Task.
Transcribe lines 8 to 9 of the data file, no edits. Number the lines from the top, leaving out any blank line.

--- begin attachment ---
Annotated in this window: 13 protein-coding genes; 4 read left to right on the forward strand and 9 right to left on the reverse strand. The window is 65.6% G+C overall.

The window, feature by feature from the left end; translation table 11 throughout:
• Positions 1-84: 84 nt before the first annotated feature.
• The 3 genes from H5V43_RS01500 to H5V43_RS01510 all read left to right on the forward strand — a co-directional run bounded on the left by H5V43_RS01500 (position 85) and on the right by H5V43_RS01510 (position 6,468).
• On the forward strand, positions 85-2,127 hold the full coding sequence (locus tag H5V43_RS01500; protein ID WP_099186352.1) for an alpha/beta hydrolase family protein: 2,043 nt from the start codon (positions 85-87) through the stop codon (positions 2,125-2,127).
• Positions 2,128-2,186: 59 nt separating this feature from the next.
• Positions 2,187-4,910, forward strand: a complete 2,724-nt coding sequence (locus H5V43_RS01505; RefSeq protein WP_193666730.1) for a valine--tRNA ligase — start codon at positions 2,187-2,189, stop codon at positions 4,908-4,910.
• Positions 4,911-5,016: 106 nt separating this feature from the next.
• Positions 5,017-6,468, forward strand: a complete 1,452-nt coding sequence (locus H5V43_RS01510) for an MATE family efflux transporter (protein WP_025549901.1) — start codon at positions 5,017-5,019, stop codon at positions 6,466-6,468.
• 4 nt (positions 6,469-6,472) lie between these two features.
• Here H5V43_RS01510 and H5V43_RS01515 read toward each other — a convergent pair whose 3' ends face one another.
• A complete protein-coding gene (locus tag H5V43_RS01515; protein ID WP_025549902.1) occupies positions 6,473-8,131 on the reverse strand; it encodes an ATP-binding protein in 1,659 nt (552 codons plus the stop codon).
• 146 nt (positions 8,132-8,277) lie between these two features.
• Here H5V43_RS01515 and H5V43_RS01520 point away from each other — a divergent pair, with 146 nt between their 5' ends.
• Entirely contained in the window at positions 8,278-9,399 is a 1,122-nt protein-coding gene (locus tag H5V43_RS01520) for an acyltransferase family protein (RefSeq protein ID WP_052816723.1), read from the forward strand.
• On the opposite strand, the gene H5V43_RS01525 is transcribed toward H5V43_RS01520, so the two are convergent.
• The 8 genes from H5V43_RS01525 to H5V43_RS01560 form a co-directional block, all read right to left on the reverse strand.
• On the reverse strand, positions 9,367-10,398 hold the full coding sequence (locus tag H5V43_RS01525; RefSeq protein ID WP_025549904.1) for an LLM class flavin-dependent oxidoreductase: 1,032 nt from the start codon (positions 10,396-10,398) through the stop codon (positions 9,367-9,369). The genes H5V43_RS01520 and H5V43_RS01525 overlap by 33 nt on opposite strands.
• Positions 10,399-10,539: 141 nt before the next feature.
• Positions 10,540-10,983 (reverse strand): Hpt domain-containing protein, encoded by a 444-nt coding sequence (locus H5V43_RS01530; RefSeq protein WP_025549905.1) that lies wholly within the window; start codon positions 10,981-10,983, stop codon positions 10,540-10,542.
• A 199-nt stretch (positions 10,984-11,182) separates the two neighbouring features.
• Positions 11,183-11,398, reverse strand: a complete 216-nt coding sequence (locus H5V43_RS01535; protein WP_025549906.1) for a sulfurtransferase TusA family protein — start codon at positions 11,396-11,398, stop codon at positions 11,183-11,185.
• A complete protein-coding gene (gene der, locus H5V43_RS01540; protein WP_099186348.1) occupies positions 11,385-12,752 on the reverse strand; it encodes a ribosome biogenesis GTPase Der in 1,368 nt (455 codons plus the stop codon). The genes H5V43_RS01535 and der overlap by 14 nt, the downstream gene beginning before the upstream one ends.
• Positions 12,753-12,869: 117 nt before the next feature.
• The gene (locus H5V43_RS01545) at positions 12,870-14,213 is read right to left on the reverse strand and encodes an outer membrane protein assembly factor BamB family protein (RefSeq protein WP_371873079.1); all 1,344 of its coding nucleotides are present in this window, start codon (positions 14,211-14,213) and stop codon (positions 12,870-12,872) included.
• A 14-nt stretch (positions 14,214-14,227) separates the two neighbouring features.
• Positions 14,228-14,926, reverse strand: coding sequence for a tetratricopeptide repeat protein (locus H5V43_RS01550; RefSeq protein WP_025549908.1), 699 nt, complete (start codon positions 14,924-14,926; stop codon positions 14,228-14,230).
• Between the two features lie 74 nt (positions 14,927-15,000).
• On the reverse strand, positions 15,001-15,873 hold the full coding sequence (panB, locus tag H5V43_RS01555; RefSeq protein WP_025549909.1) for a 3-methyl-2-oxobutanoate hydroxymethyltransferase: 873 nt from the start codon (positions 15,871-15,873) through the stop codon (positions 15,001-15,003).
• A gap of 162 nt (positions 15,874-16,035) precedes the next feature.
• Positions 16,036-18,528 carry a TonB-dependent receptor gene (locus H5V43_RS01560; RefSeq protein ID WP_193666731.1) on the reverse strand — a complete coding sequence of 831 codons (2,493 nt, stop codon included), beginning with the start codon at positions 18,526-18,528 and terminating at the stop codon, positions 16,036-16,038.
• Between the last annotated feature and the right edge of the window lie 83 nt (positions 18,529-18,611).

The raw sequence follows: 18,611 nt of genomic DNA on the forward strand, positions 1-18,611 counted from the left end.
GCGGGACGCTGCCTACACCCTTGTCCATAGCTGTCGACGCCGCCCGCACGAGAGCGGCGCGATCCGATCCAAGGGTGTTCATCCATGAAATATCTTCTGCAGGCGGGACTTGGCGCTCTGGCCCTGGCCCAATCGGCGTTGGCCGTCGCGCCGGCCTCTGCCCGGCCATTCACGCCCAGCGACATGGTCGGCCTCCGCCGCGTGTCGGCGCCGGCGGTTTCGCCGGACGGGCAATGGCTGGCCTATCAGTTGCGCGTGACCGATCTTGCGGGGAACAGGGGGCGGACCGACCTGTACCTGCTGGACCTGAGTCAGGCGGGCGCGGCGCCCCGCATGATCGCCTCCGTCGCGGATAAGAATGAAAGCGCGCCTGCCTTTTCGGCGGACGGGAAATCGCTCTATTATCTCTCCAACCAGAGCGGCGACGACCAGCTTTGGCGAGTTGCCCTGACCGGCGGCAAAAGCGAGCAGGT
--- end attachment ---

• Positions 4,911-5,016: 106 nt separating this feature from the next.
• Positions 5,017-6,468, forward strand: a complete 1,452-nt coding sequence (locus H5V43_RS01510) for an MATE family efflux transporter (protein WP_025549901.1) — start codon at positions 5,017-5,019, stop codon at positions 6,466-6,468.